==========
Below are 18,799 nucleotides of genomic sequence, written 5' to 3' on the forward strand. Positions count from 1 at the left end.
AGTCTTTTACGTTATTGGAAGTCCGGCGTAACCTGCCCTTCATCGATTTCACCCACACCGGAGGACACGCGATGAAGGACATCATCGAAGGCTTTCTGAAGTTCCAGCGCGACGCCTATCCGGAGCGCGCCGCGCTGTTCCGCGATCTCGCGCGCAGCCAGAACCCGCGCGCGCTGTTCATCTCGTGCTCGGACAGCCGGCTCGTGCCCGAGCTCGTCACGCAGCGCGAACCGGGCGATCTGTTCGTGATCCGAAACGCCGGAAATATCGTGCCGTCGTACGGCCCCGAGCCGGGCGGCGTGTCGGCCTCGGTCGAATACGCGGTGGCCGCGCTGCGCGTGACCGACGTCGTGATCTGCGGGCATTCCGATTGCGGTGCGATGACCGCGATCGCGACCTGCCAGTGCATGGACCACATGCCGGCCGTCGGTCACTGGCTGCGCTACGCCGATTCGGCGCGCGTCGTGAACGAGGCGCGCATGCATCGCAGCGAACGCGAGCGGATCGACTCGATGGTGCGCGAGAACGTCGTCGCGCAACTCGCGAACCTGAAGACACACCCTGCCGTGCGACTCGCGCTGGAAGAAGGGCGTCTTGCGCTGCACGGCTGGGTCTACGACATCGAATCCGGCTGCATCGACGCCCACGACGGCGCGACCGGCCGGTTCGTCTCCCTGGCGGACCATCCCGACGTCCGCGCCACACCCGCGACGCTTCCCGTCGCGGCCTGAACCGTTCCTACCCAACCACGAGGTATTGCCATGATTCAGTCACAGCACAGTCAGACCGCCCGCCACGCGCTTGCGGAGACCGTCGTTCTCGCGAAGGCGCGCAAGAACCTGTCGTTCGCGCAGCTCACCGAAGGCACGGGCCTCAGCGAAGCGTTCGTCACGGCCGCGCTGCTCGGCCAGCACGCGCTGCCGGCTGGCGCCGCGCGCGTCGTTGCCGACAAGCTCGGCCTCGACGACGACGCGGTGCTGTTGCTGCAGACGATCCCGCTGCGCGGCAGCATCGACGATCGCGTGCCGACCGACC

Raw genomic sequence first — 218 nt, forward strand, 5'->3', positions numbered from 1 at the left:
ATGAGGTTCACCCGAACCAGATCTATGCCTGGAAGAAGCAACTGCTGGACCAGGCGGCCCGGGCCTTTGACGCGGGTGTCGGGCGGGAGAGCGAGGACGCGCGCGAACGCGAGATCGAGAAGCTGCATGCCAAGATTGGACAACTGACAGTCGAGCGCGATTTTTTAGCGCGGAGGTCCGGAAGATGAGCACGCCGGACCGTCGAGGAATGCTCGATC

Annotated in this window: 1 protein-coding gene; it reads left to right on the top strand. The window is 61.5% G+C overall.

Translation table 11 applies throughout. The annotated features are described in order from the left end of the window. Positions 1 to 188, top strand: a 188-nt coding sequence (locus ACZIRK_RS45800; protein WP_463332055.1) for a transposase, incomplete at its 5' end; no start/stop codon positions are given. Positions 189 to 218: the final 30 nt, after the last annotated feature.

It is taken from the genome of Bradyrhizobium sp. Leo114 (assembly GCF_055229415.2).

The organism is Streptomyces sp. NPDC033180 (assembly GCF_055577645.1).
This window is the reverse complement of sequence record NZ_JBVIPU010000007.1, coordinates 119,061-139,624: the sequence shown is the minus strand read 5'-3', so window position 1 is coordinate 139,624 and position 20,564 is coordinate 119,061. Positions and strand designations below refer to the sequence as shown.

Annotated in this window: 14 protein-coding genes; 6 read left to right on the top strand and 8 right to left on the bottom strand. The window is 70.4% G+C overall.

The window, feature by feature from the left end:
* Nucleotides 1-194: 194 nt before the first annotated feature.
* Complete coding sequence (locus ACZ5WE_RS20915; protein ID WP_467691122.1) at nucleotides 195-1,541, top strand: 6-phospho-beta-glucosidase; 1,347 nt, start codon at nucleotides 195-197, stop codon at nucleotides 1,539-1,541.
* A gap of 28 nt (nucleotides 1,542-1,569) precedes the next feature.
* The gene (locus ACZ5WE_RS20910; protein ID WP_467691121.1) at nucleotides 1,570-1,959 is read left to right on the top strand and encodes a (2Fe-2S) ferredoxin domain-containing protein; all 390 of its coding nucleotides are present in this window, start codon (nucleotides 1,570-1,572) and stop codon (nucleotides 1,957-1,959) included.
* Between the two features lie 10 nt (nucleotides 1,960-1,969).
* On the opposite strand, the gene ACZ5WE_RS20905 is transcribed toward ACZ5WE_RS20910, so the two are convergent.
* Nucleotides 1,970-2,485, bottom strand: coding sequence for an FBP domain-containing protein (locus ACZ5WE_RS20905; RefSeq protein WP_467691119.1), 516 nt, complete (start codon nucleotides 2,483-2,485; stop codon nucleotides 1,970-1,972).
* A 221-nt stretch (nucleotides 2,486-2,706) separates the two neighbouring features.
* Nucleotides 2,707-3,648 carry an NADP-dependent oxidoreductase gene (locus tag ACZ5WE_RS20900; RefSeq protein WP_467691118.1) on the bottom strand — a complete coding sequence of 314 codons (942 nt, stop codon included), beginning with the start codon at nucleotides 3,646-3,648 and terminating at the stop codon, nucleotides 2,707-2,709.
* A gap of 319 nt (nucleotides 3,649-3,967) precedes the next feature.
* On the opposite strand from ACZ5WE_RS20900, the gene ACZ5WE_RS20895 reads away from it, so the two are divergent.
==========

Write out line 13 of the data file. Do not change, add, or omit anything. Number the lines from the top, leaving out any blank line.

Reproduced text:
* Complete coding sequence (locus ACZ5WE_RS20915; protein ID WP_467691122.1) at nucleotides 195-1,541, top strand: 6-phospho-beta-glucosidase; 1,347 nt, start codon at nucleotides 195-197, stop codon at nucleotides 1,539-1,541.